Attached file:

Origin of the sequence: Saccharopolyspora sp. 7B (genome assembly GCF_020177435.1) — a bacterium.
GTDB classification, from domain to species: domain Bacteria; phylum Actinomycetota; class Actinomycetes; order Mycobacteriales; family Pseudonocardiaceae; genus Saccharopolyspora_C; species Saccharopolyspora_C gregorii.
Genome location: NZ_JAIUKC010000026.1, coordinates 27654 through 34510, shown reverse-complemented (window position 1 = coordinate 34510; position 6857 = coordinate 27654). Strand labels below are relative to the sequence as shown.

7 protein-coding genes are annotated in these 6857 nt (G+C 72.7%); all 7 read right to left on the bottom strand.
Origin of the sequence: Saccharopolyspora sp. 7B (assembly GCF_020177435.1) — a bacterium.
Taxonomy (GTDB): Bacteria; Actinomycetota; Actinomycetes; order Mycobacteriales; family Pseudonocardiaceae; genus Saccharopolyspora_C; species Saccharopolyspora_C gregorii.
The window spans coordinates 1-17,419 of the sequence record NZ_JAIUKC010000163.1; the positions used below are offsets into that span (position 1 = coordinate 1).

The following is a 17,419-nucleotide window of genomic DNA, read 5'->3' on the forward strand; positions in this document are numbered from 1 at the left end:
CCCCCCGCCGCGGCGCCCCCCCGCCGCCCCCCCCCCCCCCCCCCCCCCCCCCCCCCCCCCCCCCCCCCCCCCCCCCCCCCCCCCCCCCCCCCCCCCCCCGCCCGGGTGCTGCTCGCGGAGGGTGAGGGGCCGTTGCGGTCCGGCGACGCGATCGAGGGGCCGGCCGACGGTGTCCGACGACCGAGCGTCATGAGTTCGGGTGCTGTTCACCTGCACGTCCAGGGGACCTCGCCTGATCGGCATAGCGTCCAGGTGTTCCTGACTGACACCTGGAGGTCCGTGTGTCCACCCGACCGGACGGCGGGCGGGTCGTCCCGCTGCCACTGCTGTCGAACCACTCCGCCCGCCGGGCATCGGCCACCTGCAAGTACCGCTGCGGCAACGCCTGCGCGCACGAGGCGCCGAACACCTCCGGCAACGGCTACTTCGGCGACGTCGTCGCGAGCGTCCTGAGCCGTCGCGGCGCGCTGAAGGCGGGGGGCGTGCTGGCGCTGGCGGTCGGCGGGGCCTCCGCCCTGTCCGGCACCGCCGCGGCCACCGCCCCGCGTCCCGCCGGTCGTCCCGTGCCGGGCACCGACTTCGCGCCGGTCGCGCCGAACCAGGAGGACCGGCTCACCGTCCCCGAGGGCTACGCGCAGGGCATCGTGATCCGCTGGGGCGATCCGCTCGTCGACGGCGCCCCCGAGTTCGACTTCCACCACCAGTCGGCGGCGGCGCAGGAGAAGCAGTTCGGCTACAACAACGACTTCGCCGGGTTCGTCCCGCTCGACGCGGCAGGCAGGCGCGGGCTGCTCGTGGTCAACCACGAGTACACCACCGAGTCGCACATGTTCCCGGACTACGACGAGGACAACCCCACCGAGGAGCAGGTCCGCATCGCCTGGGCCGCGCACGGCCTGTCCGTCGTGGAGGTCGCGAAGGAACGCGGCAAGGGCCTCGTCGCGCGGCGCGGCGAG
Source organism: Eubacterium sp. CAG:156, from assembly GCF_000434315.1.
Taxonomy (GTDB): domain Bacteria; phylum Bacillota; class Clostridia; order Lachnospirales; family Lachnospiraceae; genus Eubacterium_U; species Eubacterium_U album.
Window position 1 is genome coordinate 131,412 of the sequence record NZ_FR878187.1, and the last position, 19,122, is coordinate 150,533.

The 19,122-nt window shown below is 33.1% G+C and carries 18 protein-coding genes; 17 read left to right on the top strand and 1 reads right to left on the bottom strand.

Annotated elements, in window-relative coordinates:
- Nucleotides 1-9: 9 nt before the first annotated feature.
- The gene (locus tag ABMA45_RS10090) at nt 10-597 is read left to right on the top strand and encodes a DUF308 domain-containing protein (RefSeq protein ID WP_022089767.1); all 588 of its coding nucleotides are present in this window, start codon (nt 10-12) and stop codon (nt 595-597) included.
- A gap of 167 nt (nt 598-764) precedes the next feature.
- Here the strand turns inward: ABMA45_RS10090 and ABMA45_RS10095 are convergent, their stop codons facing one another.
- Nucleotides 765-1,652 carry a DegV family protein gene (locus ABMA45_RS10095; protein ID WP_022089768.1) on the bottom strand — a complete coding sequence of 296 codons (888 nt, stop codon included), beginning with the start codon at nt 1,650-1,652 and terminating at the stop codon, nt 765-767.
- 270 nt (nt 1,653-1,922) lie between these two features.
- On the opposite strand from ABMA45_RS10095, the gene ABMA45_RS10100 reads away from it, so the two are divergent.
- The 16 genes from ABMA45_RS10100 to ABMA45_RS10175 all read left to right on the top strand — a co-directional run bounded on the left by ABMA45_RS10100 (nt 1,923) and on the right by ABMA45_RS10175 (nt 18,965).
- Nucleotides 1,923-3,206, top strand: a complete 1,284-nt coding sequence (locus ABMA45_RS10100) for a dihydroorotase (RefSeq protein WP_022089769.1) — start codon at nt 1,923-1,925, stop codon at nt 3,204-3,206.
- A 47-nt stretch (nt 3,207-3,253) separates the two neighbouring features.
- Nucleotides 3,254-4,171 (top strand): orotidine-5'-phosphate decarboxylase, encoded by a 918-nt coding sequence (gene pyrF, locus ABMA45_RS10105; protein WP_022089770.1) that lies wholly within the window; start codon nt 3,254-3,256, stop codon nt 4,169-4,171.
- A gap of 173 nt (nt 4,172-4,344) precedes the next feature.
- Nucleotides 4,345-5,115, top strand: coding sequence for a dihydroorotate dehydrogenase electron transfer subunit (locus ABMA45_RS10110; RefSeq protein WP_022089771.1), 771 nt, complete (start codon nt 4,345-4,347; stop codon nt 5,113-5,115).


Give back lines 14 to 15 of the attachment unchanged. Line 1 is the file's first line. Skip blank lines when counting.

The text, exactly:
Annotated elements, in window-relative coordinates:
- Nucleotides 1-9: 9 nt before the first annotated feature.